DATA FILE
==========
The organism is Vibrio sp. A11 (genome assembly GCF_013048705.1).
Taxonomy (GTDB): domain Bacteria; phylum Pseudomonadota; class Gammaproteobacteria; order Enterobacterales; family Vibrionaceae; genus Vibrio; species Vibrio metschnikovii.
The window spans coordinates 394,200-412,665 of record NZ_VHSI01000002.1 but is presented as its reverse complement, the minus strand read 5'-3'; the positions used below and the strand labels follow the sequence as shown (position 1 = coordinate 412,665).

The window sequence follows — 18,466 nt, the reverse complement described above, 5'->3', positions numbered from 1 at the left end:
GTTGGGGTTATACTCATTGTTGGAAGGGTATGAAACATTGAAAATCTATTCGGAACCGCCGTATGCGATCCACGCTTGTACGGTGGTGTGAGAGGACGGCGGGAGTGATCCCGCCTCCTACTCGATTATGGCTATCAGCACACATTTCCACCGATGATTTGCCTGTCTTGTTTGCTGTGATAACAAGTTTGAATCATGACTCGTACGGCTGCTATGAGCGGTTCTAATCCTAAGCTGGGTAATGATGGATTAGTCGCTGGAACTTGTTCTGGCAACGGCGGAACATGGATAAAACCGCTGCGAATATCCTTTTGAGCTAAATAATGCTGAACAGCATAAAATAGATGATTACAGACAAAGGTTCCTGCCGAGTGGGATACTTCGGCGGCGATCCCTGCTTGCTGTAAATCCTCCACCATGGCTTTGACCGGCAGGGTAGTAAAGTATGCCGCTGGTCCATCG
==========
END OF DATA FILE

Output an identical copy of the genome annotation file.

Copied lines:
The organism is Vibrio sp. A11 (genome assembly GCF_013048705.1).
Taxonomy (GTDB): domain Bacteria; phylum Pseudomonadota; class Gammaproteobacteria; order Enterobacterales; family Vibrionaceae; genus Vibrio; species Vibrio metschnikovii.
The window spans coordinates 394,200-412,665 of record NZ_VHSI01000002.1 but is presented as its reverse complement, the minus strand read 5'-3'; the positions used below and the strand labels follow the sequence as shown (position 1 = coordinate 412,665).

The window sequence follows — 18,466 nt, the reverse complement described above, 5'->3', positions numbered from 1 at the left end:
GTTGGGGTTATACTCATTGTTGGAAGGGTATGAAACATTGAAAATCTATTCGGAACCGCCGTATGCGATCCACGCTTGTACGGTGGTGTGAGAGGACGGCGGGAGTGATCCCGCCTCCTACTCGATTATGGCTATCAGCACACATTTCCACCGATGATTTGCCTGTCTTGTTTGCTGTGATAACAAGTTTGAATCATGACTCGTACGGCTGCTATGAGCGGTTCTAATCCTAAGCTGGGTAATGATGGATTAGTCGCTGGAACTTGTTCTGGCAACGGCGGAACATGGATAAAACCGCTGCGAATATCCTTTTGAGCTAAATAATGCTGAACAGCATAAAATAGATGATTACAGACAAAGGTTCCTGCCGAGTGGGATACTTCGGCGGCGATCCCTGCTTGCTGTAAATCCTCCACCATGGCTTTGACCGGCAGGGTAGTAAAGTATGCCGCTGGTCCATCG